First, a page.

Halo nucleus

From Wikipedia, the free encyclopedia
Jump to: navigation, search

In nuclear physics, an atomic nucleus is called a halo nucleus or is said to have a nuclear halo when it has a core nucleus surrounded by a "halo" of orbiting protons or neutrons, which makes the radius of the nucleus appreciably larger than that predicted by the liquid drop model. Halo nuclei form at the extreme edges of the table of nuclides — the neutron drip line and proton drip line — and have short half-lives, measured in milliseconds. These nuclei are studied shortly after their formation in an ion beam.

Typically, an atomic nucleus is a tightly bound group of protons and neutrons. However, in some isotopes, there is an overabundance of one species of nucleon. In some of these cases, a nuclear core and a halo will form.

Often, this property may be detected in scattering experiments, which show the nucleus to be much larger than the otherwise expected value. Normally, the cross-section (corresponding to the classical radius) of the nucleus is proportional to the cube root of its mass, as would be the case for a sphere of constant density. Specifically, for a nucleus of mass number A, the radius r is (approximately)

where is 1.2 fm.

One example of a halo nucleus is 11Li, which has a half-life of 8.6 ms. It contains a core of 3 protons and 6 neutrons, and a halo of two independent and loosely bound neutrons. It decays into 11Be by the emission of an antineutrino and an electron.[1] Its cross-section of 3.16 fm is close to that of 32S or, even more impressively, of 208Pb, both much heavier nuclei.[2]

Experimental confirmation of nuclear halos is recent and ongoing. Additional candidates are suspected. Several nuclides[which?] have a halo in the excited state but not in the ground state.[citation needed]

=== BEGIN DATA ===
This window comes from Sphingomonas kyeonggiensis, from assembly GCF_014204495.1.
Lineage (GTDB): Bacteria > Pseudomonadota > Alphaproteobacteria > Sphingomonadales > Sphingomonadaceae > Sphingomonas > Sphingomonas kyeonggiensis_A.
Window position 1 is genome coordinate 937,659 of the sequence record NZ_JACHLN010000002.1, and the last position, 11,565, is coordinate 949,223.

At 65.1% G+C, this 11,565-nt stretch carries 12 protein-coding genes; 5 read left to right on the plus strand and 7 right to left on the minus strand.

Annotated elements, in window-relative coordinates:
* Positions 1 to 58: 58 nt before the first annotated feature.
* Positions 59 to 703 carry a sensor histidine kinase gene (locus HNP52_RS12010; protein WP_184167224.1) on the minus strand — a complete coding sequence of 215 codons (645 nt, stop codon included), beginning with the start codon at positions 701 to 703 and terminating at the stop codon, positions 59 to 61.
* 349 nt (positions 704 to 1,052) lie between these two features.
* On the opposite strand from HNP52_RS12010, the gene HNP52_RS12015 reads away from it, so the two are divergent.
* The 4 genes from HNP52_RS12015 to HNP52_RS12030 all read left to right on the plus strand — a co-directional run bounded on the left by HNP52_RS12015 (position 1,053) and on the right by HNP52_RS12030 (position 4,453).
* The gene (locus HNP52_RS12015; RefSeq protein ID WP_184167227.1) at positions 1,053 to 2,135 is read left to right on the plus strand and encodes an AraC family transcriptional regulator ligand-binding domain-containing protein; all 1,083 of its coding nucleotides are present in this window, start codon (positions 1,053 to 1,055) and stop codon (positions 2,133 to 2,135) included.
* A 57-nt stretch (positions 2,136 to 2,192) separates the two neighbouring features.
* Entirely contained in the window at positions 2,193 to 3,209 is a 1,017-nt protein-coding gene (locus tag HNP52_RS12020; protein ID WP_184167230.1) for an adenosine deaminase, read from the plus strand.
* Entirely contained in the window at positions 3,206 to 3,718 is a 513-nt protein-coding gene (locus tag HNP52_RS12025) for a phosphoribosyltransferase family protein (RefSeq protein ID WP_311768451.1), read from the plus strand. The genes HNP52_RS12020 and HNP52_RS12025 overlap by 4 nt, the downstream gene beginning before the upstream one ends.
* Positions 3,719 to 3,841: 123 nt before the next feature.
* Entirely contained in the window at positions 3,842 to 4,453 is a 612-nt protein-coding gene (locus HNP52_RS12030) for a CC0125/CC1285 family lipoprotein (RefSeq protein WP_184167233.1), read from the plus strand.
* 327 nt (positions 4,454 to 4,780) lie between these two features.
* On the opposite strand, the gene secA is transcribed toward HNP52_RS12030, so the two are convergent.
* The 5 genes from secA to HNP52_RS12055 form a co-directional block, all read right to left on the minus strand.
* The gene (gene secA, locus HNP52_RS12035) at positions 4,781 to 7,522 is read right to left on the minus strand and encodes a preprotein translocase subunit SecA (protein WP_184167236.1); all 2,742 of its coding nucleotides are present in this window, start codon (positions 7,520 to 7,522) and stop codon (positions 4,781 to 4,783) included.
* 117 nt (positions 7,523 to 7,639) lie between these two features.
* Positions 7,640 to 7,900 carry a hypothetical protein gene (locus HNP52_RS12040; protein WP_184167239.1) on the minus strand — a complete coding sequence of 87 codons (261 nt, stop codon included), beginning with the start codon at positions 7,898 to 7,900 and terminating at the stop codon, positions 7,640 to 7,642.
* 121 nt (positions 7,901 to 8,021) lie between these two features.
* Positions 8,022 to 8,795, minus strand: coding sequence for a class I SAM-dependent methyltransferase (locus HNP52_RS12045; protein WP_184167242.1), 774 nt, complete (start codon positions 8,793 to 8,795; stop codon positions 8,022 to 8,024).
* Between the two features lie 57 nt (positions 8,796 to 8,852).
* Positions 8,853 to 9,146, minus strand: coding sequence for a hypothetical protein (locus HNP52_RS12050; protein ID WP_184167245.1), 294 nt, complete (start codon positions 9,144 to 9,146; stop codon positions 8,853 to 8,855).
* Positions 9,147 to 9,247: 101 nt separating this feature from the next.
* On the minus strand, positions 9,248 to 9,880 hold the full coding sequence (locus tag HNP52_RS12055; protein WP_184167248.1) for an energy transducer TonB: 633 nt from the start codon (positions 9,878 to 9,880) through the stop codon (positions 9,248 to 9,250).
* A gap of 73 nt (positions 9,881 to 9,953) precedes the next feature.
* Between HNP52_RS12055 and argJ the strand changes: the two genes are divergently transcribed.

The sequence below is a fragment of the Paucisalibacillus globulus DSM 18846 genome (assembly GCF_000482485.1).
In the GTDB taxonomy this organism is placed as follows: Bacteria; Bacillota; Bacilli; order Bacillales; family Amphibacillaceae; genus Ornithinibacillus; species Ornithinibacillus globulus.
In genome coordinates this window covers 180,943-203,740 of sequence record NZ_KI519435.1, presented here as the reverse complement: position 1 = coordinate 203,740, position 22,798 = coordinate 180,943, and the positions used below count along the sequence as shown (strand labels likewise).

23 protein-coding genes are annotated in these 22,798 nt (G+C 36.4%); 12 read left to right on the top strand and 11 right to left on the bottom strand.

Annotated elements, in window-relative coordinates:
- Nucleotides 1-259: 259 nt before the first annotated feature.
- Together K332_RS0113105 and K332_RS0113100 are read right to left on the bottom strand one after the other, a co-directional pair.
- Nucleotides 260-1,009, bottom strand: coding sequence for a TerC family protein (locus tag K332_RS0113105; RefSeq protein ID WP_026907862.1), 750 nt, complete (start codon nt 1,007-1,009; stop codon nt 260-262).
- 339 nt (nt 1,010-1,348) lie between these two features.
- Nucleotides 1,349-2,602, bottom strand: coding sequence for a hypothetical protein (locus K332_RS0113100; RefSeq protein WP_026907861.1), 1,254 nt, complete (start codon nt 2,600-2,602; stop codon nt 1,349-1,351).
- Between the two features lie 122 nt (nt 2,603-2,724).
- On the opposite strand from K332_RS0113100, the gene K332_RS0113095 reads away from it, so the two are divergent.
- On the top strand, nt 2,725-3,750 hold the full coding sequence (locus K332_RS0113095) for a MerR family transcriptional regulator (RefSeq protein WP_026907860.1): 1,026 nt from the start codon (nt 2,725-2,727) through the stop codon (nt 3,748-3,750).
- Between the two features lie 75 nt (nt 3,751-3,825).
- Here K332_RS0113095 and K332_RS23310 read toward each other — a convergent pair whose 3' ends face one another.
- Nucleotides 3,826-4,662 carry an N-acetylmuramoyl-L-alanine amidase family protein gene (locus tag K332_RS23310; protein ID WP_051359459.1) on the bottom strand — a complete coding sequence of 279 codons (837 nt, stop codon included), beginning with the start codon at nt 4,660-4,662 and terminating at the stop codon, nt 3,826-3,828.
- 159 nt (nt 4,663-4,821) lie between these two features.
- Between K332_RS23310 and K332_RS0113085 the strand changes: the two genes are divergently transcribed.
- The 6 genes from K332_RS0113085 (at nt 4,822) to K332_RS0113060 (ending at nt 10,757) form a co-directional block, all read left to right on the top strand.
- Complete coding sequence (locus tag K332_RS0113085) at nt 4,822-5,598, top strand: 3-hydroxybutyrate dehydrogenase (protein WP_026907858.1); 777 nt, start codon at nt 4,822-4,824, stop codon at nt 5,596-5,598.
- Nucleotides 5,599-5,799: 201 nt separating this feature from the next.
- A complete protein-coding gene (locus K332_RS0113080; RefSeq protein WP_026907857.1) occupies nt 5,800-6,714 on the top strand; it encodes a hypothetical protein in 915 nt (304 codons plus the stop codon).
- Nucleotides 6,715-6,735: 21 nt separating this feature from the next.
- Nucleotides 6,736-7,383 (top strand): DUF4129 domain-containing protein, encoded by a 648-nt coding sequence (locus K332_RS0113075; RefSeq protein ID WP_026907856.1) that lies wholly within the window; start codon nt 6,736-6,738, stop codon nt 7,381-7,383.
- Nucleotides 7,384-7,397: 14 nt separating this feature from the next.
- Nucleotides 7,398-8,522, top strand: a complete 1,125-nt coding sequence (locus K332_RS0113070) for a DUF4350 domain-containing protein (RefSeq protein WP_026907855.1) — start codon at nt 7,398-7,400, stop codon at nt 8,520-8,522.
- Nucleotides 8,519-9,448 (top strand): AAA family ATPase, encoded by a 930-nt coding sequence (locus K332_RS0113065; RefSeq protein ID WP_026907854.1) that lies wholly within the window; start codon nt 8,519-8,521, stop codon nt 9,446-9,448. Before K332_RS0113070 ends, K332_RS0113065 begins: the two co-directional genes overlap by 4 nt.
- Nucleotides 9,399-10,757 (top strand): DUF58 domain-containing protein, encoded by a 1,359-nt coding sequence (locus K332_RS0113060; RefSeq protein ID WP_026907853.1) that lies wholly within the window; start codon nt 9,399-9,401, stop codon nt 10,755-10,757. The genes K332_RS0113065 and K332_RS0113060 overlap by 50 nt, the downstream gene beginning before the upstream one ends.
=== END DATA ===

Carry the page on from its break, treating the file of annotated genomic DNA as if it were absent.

List of known isotopes with nuclear halo[edit]

Nuclei that have a neutron halo include 11Be[3] and 19C. A two-neutron halo is exhibited by 6He, 11Li, 17B, 19B and 22C. Two-neutron halo nuclei break into three fragments and are called Borromean because of this behavior. 8He and 14Be both exhibit a four-neutron halo.

Nuclei that have a proton halo include 8B and 26P. A two-proton halo is exhibited by 17Ne and 27S. Proton halos are expected to be rarer and more unstable than neutron halos because of the repulsive forces of the excess proton(s).

Name # of nuclear
halo isotopes
Nuclear halo
Half-life (ms)[4]
2 helium 2 helium-6
2 neutrons
4 neutrons
3 lithium 1 lithium-11 2 neutrons 8.75(14)
4 beryllium 2 beryllium-11
1 neutron
4 neutrons
5 boron 3 boron-8
1 proton
2 neutrons
4 neutrons
6 carbon 2 carbon-19
1 neutron
2 neutrons
10 neon 1 neon-17 2 protons 109.2(6)
15 phosphorus 1 phosphorus-26 1 proton 43.7(6)
16 sulfur 1 sulfur-27 2 protons 15.5(15)

See also[edit]


  1. ^ "It's Elemental - Isotopes of the Element Lithium". Retrieved 15 April 2015. 
  2. ^ "ISOLDE goes on the trail of superlatives". Retrieved 15 April 2015. 
  3. ^ "Phys. Rev. Lett. 108, 142501 (2012) - Nuclear Charge Radius of 12Be". Physical Review Letters. Retrieved 15 April 2015. 
  4. ^ U.S. National Nuclear Data Center. "NuDat 2.6". Retrieved March 2015.  Check date values in: |access-date= (help)

Further reading[edit]

  • http://arxiv.org/abs/0809.2607 Phys. Rev. Lett. 102:062503, 2009 Nuclear Charge Radii of Be-7,9,10 and the one-neutron halo nucleus Be-11
  • http://www.uni-mainz.de/eng/13031.php Atomic Nucleus with Halo: For the First Time, Scientists Measure the Size of a One-Neutron Halo with Lasers (news item about Phys. Rev. Lett. 102:062503, 2009) Says "The measurements revealed that the average distance between the halo neutrons and the dense core of the nucleus is 7 femtometers. Thus, the halo neutron is about three times as far from the dense core as is the outermost proton, since the core itself has a radius of only 2.5 femtometers."
  • http://arxiv.org/abs/nucl-ex/0111001v2 The detection of neutron clusters Discusses 6 events from Be-14 and possible evidence of a tetraneutron bound state.